Who can forget these memorable moments in sports when reigning world champions lost their titles, medals, and invitations to compete as punishment for testing positive for performance enhancing drugs. But while most sports experts agree these high-profile scandals represent just the tip of the iceberg, some say the time has come to accept that doping is part and parcel of the spectacle of elite sport. They argue that the days where athletes won medals based on natural genetic advantage and dedicated training are long gone and that the World Anti Doping Administration’s push for clean athletes is wishful fantasy. The future of sport is one where athletes will push their physiological boundaries with the help of steroids, hormones, and yes even gene editing, embracing the high-tech innovation that is revolutionizing every other aspect of our lives. Anti-doping crusaders respond that a sporting world that allows unrestricted access to performance enhancement drugs is one that threatens athletes’ lives and also spells the end of sport as we have played and watched it for thousands of years. They argue that the most powerful reason to ban doping is that it undermines the skill development and overcoming of physical and mental obstacles that lies at the heart of fair play. Substances that provide immediate athletic advantages without any work or struggle represents the beginning of a joyless and pointless brave new world in sports.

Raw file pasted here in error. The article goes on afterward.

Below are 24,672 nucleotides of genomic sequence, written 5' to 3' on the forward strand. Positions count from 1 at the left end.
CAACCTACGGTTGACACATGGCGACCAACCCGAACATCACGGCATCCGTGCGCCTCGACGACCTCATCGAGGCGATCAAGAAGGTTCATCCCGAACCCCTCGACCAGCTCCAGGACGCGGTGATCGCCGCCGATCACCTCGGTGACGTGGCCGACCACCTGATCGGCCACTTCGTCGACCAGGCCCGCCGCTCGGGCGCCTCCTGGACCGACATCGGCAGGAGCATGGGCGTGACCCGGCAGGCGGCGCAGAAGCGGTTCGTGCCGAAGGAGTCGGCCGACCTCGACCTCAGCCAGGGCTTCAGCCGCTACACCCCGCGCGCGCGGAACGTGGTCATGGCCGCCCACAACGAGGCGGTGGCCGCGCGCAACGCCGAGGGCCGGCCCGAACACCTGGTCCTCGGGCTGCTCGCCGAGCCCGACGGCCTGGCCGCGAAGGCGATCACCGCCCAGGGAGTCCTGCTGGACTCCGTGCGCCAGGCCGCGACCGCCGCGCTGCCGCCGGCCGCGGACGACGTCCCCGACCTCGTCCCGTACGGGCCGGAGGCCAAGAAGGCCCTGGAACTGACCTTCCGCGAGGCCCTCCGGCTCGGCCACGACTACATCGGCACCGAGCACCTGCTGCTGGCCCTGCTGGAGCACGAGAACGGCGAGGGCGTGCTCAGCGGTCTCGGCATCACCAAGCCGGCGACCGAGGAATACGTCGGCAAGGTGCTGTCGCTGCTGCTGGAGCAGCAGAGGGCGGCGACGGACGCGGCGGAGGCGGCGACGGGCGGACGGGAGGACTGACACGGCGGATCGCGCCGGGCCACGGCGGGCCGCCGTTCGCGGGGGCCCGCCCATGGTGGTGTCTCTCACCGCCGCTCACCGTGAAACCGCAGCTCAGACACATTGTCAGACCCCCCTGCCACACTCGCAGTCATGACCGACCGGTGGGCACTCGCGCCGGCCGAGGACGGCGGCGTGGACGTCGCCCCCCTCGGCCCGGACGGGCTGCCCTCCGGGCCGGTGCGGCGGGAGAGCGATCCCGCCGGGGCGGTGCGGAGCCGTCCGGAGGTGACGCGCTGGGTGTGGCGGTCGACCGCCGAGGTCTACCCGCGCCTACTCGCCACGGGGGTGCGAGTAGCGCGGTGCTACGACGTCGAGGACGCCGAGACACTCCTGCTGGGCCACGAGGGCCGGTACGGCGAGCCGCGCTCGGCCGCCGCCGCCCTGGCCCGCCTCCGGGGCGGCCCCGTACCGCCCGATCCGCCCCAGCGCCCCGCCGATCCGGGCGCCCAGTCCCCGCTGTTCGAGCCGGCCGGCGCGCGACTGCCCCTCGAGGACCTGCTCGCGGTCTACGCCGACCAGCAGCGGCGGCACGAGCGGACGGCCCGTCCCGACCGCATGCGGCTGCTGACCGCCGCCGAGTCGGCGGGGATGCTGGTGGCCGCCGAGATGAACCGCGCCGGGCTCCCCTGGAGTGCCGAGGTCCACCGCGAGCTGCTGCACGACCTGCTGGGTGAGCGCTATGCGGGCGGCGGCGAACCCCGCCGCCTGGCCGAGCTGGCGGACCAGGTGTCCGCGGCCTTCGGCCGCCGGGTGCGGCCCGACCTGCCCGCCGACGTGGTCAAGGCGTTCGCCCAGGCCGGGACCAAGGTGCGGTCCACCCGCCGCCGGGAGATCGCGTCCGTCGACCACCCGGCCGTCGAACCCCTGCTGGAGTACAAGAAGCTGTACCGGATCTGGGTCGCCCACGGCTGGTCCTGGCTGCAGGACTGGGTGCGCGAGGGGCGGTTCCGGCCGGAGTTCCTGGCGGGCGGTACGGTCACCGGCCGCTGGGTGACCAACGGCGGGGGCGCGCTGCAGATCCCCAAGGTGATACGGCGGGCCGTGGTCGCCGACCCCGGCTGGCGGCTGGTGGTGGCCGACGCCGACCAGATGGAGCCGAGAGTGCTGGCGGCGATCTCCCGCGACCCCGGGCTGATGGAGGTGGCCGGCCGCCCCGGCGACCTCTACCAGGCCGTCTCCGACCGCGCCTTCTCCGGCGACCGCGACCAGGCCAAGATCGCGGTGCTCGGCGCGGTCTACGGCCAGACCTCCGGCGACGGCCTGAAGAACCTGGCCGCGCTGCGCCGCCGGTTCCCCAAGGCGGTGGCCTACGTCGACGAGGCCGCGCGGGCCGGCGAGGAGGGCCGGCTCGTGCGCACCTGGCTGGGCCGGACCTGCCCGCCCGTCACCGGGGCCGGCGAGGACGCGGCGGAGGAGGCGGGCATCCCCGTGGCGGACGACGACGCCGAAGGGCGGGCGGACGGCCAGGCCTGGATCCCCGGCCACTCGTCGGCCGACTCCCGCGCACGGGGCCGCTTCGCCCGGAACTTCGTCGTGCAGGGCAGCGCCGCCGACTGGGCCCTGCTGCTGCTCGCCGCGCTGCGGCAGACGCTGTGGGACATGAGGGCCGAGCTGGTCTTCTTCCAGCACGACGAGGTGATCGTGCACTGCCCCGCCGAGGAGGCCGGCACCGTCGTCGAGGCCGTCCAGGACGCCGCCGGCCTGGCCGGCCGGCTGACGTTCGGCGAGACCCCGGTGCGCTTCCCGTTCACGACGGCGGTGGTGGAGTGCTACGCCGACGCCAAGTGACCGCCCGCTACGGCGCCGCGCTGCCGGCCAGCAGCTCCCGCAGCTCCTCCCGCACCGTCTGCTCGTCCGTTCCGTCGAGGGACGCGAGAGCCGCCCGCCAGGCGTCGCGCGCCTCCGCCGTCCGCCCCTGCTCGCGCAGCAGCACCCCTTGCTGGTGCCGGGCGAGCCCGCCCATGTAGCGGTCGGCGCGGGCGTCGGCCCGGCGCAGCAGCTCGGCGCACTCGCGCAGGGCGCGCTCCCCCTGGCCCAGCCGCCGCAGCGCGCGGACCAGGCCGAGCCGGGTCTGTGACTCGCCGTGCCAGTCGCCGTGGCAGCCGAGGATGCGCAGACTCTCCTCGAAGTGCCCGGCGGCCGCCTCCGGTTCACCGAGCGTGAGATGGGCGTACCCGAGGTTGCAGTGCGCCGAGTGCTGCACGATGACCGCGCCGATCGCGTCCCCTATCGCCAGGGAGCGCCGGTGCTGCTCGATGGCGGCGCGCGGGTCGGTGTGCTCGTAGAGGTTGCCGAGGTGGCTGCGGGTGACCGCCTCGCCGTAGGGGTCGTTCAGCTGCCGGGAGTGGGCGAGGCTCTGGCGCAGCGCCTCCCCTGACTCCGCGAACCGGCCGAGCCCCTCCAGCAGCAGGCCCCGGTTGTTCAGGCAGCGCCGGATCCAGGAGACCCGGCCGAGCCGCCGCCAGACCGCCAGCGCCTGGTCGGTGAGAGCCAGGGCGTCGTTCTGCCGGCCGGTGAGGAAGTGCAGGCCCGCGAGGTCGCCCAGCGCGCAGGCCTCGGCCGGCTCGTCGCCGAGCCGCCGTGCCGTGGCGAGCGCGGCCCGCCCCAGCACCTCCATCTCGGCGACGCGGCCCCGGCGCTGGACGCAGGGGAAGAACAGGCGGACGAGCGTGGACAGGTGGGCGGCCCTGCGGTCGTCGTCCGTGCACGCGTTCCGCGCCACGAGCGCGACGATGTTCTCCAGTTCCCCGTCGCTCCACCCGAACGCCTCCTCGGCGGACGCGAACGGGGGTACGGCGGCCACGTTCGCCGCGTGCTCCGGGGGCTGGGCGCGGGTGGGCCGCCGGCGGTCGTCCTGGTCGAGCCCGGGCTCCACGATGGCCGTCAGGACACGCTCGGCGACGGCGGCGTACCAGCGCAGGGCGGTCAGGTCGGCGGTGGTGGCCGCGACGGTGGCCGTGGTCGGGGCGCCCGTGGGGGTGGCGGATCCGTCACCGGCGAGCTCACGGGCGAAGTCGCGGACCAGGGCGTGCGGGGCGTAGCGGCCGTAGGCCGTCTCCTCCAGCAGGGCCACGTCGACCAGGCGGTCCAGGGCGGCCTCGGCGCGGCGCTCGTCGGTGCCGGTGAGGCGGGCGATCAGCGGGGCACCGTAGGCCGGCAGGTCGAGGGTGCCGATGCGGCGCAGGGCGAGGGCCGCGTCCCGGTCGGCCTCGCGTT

Arguing for the motion is Julian Savulescu, Uehiro Chair in Practical Ethics at the University of Oxford, where he directs the Oxford Uehiro Centre for Practical Ethics and Wellcome Centre for Ethics and Humanities.
Arguing against the motion is Angela Schneider, Director of the International Centre for Olympic Studies, an Associate Professor in Kinisiology at the University of Western Ontario, and an Olympic silver medallist in rowing.
Sources: BBC Sport, ABC News, Huff Post, CNBC, TNW, Calgary Herald, NBC, Channel 4, City News
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